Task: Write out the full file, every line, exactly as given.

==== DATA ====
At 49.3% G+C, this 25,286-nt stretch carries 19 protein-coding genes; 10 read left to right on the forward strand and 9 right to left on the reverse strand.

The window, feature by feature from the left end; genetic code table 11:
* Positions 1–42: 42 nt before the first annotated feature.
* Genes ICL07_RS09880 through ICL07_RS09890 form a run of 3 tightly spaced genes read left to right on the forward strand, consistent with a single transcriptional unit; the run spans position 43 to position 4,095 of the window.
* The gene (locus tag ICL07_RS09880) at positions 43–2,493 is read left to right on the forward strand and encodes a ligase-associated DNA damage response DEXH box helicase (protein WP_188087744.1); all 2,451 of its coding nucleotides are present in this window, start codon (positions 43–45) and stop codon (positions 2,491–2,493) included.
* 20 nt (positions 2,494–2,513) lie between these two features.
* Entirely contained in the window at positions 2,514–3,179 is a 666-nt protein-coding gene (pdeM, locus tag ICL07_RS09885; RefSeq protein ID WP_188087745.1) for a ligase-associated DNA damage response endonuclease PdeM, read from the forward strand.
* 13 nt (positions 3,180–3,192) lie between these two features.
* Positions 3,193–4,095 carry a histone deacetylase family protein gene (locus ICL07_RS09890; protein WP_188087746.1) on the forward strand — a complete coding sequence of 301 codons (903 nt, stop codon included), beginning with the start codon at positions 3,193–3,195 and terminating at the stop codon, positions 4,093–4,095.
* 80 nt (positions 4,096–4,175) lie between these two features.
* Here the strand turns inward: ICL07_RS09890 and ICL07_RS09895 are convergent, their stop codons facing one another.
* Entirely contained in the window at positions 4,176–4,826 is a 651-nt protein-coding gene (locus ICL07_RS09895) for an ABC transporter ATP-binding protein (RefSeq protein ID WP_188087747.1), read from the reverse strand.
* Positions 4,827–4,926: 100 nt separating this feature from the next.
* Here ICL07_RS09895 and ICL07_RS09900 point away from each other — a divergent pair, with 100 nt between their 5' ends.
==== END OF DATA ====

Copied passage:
At 49.3% G+C, this 25,286-nt stretch carries 19 protein-coding genes; 10 read left to right on the forward strand and 9 right to left on the reverse strand.

The window, feature by feature from the left end; genetic code table 11:
* Positions 1–42: 42 nt before the first annotated feature.
* Genes ICL07_RS09880 through ICL07_RS09890 form a run of 3 tightly spaced genes read left to right on the forward strand, consistent with a single transcriptional unit; the run spans position 43 to position 4,095 of the window.
* The gene (locus tag ICL07_RS09880) at positions 43–2,493 is read left to right on the forward strand and encodes a ligase-associated DNA damage response DEXH box helicase (protein WP_188087744.1); all 2,451 of its coding nucleotides are present in this window, start codon (positions 43–45) and stop codon (positions 2,491–2,493) included.
* 20 nt (positions 2,494–2,513) lie between these two features.
* Entirely contained in the window at positions 2,514–3,179 is a 666-nt protein-coding gene (pdeM, locus tag ICL07_RS09885; RefSeq protein ID WP_188087745.1) for a ligase-associated DNA damage response endonuclease PdeM, read from the forward strand.
* 13 nt (positions 3,180–3,192) lie between these two features.
* Positions 3,193–4,095 carry a histone deacetylase family protein gene (locus ICL07_RS09890; protein WP_188087746.1) on the forward strand — a complete coding sequence of 301 codons (903 nt, stop codon included), beginning with the start codon at positions 3,193–3,195 and terminating at the stop codon, positions 4,093–4,095.
* 80 nt (positions 4,096–4,175) lie between these two features.
* Here the strand turns inward: ICL07_RS09890 and ICL07_RS09895 are convergent, their stop codons facing one another.
* Entirely contained in the window at positions 4,176–4,826 is a 651-nt protein-coding gene (locus ICL07_RS09895) for an ABC transporter ATP-binding protein (RefSeq protein ID WP_188087747.1), read from the reverse strand.
* Positions 4,827–4,926: 100 nt separating this feature from the next.
* Here ICL07_RS09895 and ICL07_RS09900 point away from each other — a divergent pair, with 100 nt between their 5' ends.